This savory bacon and asparagus quiche is packed with protein for a warm and hearty start to your day!
Quiche Originated in Germany, Not France
Though quiche is largely thought of as French cuisine, it actually originated in Lothringen, Germany. It has since become a French territory now known as Alsace-Lorraine, which is where the name quiche Lorraine comes from. The first written reference to the dish came in 1805, although evidence suggests it was invented a few hundred years earlier.
Quiche Lorraine started out as an egg, cream and bacon pie in a brioche pastry crust, with no cheese. It's hard to imagine quiche without cheese! The French experimented with the dish by using a traditional pastry crust and adding fresh vegetables and seafoods like shrimp and scallops, as well as different varieties of cheese. They turned it into the dish that we know and love today.
WWII Soldiers Made Quiche an American Mid Century Sensation
By the time WWII had started, quiche had become popular in England. American soldiers that were stationed there became fond of it, and brought the recipe home when they returned from the war. The dish then became extremely popular in mid century in the United States. Unlike most U.S. meals it could be served hot or cold, and was an appropriate breakfast, lunch, or dinner entree.
Contrary to Popular Belief, Bacon Asparagus Quiche is Easy To Make
Many people are surprised when I serve quiche because they perceive it to be difficult to make. It's actually an easy dish to make and makes a big impression. Think of it as a morning casserole -- you toss everything together and pop it in the oven. What could be easier than that?
I enjoy making my own quiche crust, but it's faster and easier to buy a roll-out or pre-made unbaked pie crust from the grocery store. And since the egg filling dominates the taste, you won't be harming the flavor at all.
Hints For Making Bacon and Asparagus Quiche
- Prepare your crust first, then set it in the freezer while you prepare the quiche. Quiche turns out best when baked in an ice cold crust.
- Cook and chop the bacon and asparagus second, and set it aside until you need it.
- Monitor your quiche toward the end of baking, but try to do so without opening the oven door too frequently. Make sure it is browned on top and a toothpick inserted in the center comes out clean. If you remove it from the oven too soon, the center will cave in.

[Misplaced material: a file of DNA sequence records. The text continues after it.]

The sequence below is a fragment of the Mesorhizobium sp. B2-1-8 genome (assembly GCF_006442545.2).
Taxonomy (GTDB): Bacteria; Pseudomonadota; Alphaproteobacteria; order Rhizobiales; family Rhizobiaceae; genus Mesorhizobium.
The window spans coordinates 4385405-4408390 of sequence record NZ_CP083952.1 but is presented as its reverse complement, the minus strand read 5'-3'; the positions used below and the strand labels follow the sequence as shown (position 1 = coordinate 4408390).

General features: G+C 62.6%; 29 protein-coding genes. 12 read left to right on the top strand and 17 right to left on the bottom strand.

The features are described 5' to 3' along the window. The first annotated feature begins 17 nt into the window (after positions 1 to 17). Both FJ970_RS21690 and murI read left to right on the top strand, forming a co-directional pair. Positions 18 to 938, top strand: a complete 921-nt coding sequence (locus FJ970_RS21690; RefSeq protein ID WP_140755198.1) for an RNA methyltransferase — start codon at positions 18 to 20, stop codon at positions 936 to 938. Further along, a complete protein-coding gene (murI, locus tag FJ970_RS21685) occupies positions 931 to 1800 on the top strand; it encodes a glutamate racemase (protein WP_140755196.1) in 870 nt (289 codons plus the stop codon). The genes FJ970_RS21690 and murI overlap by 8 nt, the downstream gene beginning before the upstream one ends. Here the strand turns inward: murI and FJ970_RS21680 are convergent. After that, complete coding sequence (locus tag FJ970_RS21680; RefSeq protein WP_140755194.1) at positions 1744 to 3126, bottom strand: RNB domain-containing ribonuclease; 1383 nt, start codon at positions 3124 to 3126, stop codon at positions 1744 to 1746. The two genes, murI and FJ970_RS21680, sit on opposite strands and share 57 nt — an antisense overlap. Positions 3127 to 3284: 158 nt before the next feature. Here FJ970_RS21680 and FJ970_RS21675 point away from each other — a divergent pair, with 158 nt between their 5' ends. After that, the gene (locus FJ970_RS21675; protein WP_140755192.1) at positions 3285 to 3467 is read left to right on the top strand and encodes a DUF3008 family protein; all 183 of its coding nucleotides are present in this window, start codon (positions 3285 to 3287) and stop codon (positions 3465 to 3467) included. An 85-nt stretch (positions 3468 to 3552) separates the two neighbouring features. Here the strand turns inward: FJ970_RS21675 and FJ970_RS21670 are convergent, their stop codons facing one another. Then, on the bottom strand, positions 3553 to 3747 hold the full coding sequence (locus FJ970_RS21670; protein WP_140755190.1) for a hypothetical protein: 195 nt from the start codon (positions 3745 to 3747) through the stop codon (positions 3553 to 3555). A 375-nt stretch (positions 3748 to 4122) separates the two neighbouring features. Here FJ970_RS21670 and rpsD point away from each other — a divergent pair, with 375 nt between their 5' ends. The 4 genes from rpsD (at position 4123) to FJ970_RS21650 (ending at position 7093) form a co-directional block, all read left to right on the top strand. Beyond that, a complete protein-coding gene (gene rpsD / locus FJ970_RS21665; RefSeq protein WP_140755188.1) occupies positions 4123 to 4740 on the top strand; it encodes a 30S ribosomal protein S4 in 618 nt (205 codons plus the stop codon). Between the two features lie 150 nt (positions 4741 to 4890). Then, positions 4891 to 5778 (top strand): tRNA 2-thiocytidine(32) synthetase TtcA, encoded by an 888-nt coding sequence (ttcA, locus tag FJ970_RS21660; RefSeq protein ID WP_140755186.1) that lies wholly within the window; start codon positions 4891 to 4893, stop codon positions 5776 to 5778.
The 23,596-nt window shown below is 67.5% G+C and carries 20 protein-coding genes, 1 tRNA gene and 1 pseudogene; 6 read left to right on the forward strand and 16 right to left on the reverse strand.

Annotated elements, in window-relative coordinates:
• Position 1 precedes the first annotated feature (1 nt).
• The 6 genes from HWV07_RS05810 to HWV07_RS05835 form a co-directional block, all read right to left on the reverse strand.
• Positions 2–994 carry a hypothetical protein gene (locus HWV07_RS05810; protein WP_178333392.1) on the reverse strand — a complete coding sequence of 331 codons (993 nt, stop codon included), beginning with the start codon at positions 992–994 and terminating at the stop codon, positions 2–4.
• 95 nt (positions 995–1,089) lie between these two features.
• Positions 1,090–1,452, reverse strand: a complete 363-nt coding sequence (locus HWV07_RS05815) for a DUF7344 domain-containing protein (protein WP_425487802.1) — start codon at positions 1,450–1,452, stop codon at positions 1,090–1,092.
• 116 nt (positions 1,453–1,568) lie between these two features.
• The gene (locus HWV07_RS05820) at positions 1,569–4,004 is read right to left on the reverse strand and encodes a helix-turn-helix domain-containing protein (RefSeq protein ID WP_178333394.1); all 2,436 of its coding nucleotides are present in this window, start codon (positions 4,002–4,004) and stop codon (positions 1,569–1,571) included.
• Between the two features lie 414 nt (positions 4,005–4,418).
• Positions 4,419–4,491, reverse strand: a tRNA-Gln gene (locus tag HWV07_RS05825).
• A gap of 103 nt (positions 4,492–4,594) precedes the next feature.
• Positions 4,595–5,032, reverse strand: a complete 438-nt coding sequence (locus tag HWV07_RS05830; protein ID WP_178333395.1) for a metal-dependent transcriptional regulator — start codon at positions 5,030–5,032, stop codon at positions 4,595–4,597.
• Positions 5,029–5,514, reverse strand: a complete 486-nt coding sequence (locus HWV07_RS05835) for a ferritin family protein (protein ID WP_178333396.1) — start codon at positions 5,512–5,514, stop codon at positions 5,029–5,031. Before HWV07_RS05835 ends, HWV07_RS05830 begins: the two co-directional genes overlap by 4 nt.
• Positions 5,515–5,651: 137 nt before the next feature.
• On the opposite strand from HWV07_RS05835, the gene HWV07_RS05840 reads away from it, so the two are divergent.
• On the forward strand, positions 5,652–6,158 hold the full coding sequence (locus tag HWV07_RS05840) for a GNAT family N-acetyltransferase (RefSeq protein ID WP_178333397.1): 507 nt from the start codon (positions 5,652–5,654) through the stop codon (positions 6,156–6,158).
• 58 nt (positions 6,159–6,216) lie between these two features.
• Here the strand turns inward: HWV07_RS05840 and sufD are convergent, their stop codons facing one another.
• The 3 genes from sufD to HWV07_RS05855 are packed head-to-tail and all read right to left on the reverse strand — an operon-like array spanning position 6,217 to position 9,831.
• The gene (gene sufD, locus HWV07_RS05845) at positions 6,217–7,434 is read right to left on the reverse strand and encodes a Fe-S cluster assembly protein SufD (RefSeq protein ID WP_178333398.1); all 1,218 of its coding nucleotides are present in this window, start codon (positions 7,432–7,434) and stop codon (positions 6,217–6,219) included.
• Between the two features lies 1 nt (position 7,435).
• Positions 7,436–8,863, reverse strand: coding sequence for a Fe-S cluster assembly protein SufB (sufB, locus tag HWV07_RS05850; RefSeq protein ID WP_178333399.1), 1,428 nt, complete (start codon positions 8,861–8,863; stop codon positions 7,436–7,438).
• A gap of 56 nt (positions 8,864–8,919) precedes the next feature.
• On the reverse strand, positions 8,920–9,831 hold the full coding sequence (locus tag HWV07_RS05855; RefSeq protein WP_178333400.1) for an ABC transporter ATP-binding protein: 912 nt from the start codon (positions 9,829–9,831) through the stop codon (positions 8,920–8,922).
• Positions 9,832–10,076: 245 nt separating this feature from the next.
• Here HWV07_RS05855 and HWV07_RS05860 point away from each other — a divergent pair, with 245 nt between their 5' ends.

Feel free to experiment with different shredded cheeses and chopped vegetables in your quiche. I like to switch between chopped broccoli and chopped asparagus when I make this recipe.
As mentioned earlier, you can serve quiche for any meal, hot or cold! Enjoy!Print
1 9-inch unbaked pie crust
1 bunch of asparagus tips, chopped
4 slices crisp bacon, cooked and crumbled, divided
4 large eggs
1-½ cups heavy cream
1 cup shredded cheddar jack cheese, divided
1 small bunch green onions, chopped
¼ teaspoon sea salt
¼ teaspoon black pepper
Preheat oven to 375 degrees
1. Follow package directions to prepare refrigerated pie crust. When it's in your pie plate, poke holes in the bottom with a fork to avoid bubbling. When it is ready, place it in the freezer until you are ready to assemble the quiche.
2. Cook and crumble the bacon.
3. Boil a small pot of water and cook the asparagus tips for 4 minutes. Drain in colander and rinse in cold water.
4. In a mixing bowl, whisk the eggs. Then add the heavy cream, half of the cheese, the green onions, salt, and pepper.
5. Remove your pie crust from the freezer. Put the asparagus and ¾ of the bacon in the bottom of the pie shell.
6. Pour the egg mixture over the asparagus and bacon.
7. Top with remaining ½ cup of cheese and remaining bacon.
8. Bake for 40-45 minutes or until top of quiche is browned and wooden toothpick inserted in center comes out clean.
Let sit for 5 minutes before cutting and serving.
You can substitute different types of shredded cheese for the cheddar jack. Cheddar and Monterey Jack are my favorites, but I've even tossed in a bit of mozzarella when I've fallen short on cheddar.
You can substitute chopped broccoli for the chopped asparagus if you prefer.
Make sure you use heavy cream in the recipe or the quiche will not turn out.
Keywords: breakfast casserole, breakfast quiche, holiday breakfast, special occasion breakfast, mid century breakfast, high protein breakfast